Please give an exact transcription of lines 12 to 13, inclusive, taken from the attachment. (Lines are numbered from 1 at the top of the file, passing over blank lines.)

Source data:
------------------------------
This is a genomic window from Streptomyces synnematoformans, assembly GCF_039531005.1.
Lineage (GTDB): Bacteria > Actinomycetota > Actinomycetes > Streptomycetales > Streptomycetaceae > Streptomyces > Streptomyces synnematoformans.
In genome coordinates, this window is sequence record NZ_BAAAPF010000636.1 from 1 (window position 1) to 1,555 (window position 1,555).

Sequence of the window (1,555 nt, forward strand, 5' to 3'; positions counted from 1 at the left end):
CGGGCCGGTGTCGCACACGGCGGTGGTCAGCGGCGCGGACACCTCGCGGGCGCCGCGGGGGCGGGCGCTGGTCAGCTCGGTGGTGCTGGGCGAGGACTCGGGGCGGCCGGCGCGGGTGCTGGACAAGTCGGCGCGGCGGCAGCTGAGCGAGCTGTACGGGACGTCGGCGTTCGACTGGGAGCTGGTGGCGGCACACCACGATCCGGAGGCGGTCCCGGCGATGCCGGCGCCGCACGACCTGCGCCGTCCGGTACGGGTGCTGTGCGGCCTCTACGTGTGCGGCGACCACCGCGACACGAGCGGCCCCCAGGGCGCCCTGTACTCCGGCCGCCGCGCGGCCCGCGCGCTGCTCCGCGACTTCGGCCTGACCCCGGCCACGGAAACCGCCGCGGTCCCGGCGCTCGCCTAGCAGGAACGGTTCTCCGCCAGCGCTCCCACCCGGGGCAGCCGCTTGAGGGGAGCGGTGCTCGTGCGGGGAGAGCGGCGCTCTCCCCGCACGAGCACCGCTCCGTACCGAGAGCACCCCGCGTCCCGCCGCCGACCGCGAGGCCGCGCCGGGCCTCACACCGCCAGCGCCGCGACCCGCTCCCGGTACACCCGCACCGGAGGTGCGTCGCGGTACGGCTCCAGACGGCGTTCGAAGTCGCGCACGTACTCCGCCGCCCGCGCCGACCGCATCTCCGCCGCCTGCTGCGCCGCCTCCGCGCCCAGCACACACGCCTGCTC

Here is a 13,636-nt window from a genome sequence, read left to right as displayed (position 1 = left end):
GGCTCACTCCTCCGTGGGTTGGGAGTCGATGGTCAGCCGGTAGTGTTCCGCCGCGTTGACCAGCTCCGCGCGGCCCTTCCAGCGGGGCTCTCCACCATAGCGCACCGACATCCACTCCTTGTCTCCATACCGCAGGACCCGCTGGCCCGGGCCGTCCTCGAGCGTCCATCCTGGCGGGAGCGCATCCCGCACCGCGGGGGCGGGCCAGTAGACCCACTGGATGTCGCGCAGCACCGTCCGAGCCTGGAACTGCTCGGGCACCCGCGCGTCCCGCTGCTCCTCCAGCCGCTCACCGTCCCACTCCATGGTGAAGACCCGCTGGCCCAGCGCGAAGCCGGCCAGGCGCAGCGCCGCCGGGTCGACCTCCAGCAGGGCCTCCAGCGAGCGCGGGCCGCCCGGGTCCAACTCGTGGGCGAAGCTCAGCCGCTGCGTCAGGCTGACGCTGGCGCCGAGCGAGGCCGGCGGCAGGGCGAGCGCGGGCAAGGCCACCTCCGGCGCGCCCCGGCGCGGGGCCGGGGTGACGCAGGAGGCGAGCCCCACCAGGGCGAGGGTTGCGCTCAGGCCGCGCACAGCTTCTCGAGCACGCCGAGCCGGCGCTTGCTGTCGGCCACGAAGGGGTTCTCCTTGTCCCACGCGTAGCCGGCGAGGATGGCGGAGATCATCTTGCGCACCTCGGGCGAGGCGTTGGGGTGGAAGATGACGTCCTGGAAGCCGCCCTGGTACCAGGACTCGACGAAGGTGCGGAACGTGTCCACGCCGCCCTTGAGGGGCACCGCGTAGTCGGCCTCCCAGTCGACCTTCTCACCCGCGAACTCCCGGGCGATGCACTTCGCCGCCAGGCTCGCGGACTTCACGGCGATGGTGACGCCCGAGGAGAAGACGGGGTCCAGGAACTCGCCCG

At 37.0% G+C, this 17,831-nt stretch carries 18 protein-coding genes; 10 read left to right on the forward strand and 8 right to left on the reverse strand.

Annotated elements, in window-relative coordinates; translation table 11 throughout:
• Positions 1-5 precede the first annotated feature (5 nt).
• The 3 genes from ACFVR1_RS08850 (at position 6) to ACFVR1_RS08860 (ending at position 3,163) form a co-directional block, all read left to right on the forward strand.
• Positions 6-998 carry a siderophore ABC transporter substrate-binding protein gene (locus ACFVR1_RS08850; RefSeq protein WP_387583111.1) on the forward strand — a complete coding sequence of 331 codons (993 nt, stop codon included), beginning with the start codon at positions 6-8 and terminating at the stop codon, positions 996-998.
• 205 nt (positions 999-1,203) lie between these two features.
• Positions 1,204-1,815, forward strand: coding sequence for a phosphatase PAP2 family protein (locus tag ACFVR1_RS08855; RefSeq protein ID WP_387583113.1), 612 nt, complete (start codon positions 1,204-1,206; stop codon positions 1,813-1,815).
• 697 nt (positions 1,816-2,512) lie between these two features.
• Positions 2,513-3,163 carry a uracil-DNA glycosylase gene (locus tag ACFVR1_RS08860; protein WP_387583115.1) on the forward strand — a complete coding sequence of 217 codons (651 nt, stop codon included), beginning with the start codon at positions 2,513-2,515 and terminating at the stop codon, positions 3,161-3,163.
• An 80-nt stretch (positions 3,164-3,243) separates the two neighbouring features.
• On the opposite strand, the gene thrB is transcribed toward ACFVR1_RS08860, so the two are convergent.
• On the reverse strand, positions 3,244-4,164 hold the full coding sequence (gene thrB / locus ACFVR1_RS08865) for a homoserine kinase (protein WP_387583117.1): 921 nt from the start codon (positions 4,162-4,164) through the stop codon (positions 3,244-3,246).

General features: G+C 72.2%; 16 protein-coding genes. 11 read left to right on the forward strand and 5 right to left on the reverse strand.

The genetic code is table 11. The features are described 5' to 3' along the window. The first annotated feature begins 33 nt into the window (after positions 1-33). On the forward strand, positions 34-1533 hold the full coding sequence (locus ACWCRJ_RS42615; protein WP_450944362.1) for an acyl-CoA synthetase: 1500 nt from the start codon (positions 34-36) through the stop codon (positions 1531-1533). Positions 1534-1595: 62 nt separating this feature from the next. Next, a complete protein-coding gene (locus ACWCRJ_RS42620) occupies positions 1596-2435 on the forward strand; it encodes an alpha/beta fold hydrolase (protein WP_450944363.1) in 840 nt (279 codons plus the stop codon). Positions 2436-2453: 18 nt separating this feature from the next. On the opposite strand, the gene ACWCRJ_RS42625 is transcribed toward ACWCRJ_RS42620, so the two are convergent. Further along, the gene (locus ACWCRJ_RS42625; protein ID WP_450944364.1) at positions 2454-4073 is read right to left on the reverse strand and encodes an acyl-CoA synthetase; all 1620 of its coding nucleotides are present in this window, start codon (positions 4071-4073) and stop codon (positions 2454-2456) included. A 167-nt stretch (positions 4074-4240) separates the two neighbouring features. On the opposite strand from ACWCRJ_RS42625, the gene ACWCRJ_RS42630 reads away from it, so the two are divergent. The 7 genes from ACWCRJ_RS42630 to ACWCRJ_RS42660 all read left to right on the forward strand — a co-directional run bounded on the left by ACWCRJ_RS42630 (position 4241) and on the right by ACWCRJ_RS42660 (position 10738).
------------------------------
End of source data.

• Positions 6-998 carry a siderophore ABC transporter substrate-binding protein gene (locus ACFVR1_RS08850; RefSeq protein WP_387583111.1) on the forward strand — a complete coding sequence of 331 codons (993 nt, stop codon included), beginning with the start codon at positions 6-8 and terminating at the stop codon, positions 996-998.
• 205 nt (positions 999-1,203) lie between these two features.